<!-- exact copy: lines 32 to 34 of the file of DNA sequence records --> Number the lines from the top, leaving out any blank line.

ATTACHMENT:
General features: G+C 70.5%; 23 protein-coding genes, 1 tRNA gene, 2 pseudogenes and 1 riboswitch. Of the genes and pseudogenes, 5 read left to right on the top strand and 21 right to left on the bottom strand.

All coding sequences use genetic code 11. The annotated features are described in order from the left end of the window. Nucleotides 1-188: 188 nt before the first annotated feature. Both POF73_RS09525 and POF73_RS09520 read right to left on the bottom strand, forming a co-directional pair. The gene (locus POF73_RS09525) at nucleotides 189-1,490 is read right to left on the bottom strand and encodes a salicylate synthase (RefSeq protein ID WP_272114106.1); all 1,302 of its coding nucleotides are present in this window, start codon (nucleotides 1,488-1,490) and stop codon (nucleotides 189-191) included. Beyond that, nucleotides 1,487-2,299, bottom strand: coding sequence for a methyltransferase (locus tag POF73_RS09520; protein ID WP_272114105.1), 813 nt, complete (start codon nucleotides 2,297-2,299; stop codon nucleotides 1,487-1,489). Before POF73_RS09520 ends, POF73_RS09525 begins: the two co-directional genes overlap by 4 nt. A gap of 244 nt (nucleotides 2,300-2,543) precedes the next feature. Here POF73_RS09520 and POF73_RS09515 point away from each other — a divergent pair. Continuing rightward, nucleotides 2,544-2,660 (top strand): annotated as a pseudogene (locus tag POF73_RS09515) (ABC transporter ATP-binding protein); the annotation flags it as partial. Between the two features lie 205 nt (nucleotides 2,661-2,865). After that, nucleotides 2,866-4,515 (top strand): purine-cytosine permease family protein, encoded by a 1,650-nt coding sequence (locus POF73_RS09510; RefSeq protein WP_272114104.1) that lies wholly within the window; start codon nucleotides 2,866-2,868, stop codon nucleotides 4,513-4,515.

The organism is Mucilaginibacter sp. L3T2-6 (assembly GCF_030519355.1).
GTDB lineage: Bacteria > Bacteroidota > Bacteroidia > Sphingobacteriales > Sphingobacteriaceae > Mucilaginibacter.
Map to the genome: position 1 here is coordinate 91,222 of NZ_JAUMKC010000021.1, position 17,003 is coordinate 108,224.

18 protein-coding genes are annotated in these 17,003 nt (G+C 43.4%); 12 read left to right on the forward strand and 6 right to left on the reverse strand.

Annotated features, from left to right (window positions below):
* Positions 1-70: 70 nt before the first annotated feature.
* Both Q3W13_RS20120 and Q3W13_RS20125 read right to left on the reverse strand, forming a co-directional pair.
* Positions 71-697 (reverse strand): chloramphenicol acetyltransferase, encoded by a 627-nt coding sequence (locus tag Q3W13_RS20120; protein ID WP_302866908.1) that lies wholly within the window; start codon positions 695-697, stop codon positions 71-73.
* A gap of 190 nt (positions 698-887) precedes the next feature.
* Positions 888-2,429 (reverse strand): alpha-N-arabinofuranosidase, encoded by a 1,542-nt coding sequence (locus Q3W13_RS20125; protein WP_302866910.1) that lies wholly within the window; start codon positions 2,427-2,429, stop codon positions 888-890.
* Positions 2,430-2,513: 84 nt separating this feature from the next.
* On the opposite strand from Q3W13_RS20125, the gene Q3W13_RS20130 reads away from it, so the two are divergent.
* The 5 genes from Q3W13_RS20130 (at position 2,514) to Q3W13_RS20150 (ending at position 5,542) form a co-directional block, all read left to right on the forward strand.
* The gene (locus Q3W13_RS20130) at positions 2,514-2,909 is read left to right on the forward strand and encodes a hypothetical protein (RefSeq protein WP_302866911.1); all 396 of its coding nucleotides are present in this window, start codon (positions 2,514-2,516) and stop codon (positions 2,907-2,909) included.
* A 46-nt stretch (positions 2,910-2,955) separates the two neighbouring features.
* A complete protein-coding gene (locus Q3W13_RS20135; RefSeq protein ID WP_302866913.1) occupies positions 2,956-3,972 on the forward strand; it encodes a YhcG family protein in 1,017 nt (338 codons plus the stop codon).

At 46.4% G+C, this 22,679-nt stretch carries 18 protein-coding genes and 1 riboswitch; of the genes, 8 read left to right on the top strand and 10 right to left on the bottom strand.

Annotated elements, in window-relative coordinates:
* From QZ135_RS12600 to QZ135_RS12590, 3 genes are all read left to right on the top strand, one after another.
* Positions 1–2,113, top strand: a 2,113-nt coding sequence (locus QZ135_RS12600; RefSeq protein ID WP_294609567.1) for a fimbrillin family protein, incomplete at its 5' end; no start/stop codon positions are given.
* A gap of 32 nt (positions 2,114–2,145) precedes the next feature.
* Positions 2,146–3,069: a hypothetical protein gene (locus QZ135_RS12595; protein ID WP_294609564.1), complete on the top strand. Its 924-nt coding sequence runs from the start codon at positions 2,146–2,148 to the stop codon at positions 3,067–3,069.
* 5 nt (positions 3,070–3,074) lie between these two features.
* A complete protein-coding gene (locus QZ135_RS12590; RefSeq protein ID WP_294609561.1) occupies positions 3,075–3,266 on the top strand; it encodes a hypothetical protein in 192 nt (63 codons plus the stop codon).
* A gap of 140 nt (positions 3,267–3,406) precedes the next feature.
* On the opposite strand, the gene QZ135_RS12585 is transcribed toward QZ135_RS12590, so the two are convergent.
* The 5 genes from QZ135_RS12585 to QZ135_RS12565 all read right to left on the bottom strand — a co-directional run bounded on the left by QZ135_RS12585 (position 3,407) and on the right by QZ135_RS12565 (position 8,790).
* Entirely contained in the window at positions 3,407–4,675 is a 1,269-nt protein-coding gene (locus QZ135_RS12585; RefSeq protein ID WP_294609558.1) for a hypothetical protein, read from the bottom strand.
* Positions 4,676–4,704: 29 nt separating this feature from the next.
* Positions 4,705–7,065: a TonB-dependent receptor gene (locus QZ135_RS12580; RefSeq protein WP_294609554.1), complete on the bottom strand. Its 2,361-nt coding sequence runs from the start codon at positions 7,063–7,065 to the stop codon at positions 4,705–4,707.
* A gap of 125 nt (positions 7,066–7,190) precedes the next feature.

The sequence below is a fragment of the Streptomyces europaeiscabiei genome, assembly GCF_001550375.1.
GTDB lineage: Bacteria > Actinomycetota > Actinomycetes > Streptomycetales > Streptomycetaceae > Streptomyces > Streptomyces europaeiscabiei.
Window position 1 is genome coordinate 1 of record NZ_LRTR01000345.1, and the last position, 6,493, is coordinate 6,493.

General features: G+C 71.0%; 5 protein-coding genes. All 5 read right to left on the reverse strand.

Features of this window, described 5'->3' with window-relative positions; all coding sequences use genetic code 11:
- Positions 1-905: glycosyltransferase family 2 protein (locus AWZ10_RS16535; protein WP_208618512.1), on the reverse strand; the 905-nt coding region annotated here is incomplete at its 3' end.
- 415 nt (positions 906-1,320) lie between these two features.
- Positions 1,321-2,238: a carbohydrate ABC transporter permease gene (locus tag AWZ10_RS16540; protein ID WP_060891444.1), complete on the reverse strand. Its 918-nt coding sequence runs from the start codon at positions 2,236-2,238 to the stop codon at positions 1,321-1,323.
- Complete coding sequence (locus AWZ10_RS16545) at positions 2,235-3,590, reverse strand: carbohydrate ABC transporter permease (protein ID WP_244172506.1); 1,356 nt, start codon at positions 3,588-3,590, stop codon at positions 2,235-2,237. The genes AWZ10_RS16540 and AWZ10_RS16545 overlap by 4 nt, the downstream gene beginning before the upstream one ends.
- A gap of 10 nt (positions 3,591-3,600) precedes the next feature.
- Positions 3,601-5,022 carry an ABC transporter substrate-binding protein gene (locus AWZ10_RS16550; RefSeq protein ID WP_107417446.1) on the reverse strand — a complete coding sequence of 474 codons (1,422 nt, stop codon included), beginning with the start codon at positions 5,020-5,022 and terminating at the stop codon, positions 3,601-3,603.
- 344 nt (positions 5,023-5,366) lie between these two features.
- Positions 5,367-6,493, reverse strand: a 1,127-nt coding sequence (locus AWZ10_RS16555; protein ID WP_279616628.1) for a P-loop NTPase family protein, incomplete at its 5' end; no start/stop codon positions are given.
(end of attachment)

* Positions 4,705–7,065: a TonB-dependent receptor gene (locus QZ135_RS12580; RefSeq protein WP_294609554.1), complete on the bottom strand. Its 2,361-nt coding sequence runs from the start codon at positions 7,063–7,065 to the stop codon at positions 4,705–4,707.
* A gap of 125 nt (positions 7,066–7,190) precedes the next feature.

The sequence below is a fragment of the Streptomyces europaeiscabiei genome, assembly GCF_001550375.1.